So, when we see Bohemian Rhapsody make a ton of money, you can excuse that to the fact that the general audience (the majority of people going to see the film) simply doesn’t know (or maybe they do, but just don’t care) about the behind the scenes drama. Fair. It becomes a problem when Hollywood itself, and the people with very close ties to Hollywood, are now rewarding the film with high honors and stapling a level of prestige to its identity. Now, we live in an era where the #MeToo movement has inspired countless individuals to stand up against the sexual predators of this world to say, “Time's up,” and how does Hollywood and the voting committees return the favor to those people that spent months being sexually abused by the likes of a Harvey Weinstein type? Bohemian Rhapsody gets a nomination and win for Best Drama. With all of the celebrities and people in the auditorium the other night with Time's Up pins attached to their suits, they saw a film directed by a sexual predator take home the biggest prize of the night. That says it all.
It’s… mind-boggling, to say the least, and although we spend most of our time calling the Golden Globes a silly awards show that just wants to have fun and cause some outrage, it sets a *very* dangerous precedent for the medium and people running these operations going forward. And maybe we should start taking these awards shows seriously because they can get away with something like this in trying to make light of it by poking the bear. I know far too many people in my life that have suffered at the hands of sexual abuse, and to see them be forgotten about in this way makes me infuriated for them. To try and wrap my head around why the HFPA (Hollywood Foreign Press Association) would reward a film like Bohemian Rhapsody to be the picture that best embodies the year’s “Best Drama” with that director attached and plenty of celebrities in the audience who suffered from the hands of people like Harvey Weinstein, is honestly pretty disturbing.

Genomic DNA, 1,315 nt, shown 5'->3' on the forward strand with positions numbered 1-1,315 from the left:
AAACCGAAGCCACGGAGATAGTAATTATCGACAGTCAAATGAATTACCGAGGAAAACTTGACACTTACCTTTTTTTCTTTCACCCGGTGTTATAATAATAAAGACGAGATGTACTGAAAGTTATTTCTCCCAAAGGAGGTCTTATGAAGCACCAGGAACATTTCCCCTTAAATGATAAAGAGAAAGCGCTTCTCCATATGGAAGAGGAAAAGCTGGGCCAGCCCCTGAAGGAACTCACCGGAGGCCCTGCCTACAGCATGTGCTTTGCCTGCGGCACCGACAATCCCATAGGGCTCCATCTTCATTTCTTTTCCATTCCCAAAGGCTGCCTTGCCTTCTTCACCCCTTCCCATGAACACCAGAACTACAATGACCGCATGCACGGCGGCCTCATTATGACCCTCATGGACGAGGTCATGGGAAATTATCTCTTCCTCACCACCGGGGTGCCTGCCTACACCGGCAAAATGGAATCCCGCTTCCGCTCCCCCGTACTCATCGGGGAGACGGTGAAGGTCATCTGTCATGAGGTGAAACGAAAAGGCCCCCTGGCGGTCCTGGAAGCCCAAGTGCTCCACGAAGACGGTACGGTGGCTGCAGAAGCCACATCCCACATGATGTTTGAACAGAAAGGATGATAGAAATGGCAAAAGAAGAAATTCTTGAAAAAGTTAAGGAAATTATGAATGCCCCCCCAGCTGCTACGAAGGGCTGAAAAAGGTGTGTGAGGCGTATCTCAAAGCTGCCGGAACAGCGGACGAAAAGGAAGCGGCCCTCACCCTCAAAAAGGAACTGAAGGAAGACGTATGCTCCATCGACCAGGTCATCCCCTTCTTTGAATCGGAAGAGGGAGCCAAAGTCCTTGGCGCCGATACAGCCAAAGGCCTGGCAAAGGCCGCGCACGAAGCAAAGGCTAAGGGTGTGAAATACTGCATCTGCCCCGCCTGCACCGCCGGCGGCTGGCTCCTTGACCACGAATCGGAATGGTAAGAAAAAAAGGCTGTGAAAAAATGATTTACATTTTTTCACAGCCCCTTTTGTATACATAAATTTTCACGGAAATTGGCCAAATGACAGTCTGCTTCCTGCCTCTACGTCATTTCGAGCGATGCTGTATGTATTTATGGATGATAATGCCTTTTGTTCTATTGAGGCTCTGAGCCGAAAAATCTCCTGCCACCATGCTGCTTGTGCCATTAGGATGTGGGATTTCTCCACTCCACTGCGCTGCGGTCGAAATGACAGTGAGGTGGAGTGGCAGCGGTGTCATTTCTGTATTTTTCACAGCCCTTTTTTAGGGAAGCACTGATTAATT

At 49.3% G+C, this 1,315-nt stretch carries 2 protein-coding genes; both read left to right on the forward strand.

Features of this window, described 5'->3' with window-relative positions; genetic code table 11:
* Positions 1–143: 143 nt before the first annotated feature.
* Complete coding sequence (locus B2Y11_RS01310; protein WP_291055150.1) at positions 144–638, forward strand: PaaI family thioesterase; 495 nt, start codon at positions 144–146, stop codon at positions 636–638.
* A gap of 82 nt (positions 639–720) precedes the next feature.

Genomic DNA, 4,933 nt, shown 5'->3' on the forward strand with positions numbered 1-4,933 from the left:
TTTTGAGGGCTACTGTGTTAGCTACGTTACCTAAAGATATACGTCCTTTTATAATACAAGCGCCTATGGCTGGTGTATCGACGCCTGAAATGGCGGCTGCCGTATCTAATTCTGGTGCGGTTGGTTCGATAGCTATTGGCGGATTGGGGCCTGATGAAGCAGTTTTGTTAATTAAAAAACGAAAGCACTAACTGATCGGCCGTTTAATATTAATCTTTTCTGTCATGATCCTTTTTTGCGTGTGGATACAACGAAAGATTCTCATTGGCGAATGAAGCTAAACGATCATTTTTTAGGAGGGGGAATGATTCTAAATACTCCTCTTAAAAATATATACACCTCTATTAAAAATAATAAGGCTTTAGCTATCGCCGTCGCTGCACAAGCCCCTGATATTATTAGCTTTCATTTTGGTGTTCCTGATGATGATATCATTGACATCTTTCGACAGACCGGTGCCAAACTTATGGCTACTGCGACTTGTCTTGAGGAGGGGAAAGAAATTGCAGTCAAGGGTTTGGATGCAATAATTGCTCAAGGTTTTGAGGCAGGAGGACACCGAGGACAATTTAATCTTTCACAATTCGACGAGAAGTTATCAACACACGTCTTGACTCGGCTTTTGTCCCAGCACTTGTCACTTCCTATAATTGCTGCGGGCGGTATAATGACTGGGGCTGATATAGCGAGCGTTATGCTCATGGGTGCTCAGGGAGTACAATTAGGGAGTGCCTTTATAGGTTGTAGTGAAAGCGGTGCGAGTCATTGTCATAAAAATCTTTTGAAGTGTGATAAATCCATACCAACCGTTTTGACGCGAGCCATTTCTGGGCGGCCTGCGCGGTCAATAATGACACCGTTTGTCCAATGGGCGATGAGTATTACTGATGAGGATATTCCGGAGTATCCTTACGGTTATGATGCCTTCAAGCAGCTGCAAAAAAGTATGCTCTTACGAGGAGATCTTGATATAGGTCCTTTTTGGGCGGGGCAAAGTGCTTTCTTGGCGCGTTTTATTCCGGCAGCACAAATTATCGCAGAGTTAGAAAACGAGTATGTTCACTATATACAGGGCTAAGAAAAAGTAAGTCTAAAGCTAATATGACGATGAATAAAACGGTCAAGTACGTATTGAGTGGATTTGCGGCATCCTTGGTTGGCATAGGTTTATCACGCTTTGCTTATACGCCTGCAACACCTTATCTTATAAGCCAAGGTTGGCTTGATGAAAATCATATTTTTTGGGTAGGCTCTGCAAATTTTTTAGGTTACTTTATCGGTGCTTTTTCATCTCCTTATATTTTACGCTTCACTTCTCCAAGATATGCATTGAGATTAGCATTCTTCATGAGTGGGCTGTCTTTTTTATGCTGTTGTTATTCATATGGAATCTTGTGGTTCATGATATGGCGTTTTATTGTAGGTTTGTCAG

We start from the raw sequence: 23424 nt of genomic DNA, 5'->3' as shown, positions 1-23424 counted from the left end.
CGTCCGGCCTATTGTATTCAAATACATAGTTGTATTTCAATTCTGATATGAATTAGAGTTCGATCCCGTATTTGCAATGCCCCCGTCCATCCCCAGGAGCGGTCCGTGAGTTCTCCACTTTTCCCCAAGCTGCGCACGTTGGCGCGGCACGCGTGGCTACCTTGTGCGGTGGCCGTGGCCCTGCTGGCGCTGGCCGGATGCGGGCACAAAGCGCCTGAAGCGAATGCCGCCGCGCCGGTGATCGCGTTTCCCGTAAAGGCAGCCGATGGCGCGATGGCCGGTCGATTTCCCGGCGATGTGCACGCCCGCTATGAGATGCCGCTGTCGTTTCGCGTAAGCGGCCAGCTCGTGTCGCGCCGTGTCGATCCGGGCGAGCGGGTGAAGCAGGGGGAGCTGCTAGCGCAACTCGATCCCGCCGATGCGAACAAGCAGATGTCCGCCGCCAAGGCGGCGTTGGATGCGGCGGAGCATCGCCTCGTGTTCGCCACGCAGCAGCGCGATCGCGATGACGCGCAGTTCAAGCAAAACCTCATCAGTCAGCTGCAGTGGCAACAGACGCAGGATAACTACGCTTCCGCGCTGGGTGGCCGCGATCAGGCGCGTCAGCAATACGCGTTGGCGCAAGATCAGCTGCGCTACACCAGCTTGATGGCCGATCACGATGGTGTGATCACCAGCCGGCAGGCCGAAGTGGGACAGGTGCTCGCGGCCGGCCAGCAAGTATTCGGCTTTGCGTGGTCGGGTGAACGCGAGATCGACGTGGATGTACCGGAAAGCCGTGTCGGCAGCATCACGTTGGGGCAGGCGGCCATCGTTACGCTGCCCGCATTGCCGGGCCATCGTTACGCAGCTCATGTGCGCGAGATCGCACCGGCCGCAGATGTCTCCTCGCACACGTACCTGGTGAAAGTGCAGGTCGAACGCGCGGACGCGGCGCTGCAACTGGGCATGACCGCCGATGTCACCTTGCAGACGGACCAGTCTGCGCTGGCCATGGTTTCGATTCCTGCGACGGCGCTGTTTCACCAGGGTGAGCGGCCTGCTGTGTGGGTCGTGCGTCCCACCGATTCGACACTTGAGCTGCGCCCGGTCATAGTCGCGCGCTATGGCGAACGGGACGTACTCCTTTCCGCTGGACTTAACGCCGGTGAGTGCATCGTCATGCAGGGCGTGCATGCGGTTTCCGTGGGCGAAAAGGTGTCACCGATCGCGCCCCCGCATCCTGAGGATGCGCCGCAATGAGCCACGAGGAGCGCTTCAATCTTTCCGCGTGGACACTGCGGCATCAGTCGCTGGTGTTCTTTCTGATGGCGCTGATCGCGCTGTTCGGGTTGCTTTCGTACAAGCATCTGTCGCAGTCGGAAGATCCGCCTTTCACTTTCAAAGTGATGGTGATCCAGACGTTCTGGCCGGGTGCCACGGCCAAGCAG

And don’t think that Green Book was going to get off easy either. I know Green Book is more liked than Bohemian Rhapsody, but in having recently watched the film, it also enables the wrong demographic in a year where cultural significance and perspective played a huge role in shifting the perception of what type of money can be made from POC-led films. With the likes of Black Panther and Crazy Rich Asians utterly decimating box office records, while simultaneously paving the way for POC representation in film, you would think that they’d be the frontrunners for these awards purely based on cultural significance. Green Book, on the other hand, is a film that is made by a primarily white crew to discuss race relations between black and white people from a white man’s perspective. Which I wouldn’t be entirely against, considering the medium is all about telling stories from new, fresh perspectives to bring us into new worlds to learn more about ourselves from the films we take in. Peter Farrelly’s film isn’t the type of race relations film we need right now, nor is it a film that does anything unique or fresh. When you take into consideration what BlacKKKlansman, Blindspotting, Sorry to Bother You, and even Black Panther did for a very similar subject matter, ranging from race relations to economic and social class, and doing it in a fresh, exciting, and bold way, it stings to see Green Book take all of the attention. Green Book simply dwindles down such a touchy subject to its most rudimentary principles in a boring and slightly prejudiced manner. In a year full of so many unique projects from so many fresh, invigorating perspectives, it hurts a bit to see a project so simple and familiar get rewarded like it is.
Overall, 2018 was a sensational year for film. Not only in technical achievements to the likes of Mission Impossible: Fallout or Avengers: Infinity War, but contemplative think-pieces like First Reformed and Roma. On top of that, 2018 was a huge year for cultural milestones in the medium that brought in an excited and hungry demographic for representation in cinema that they’ve been longing for. 2018 in film encapsulates the entirety of what the medium can offer to just about everyone looking for a place to escape, to feel some sense of reward, and if these awards shows are going to reward films that convey messages improperly and celebrate the likes of sexual predators, then these award shows should be taken seriously. No matter how silly or provocative they’re trying to be, because time and time again, they prove that they don’t give a damn about anybody on one of the medium’s biggest stages. The Globes, and its voting committee should be ashamed of their decisions this past Sunday. It just isn’t right during a time when it feels like true progress is being made, and they stomped on that and laughed at everybody.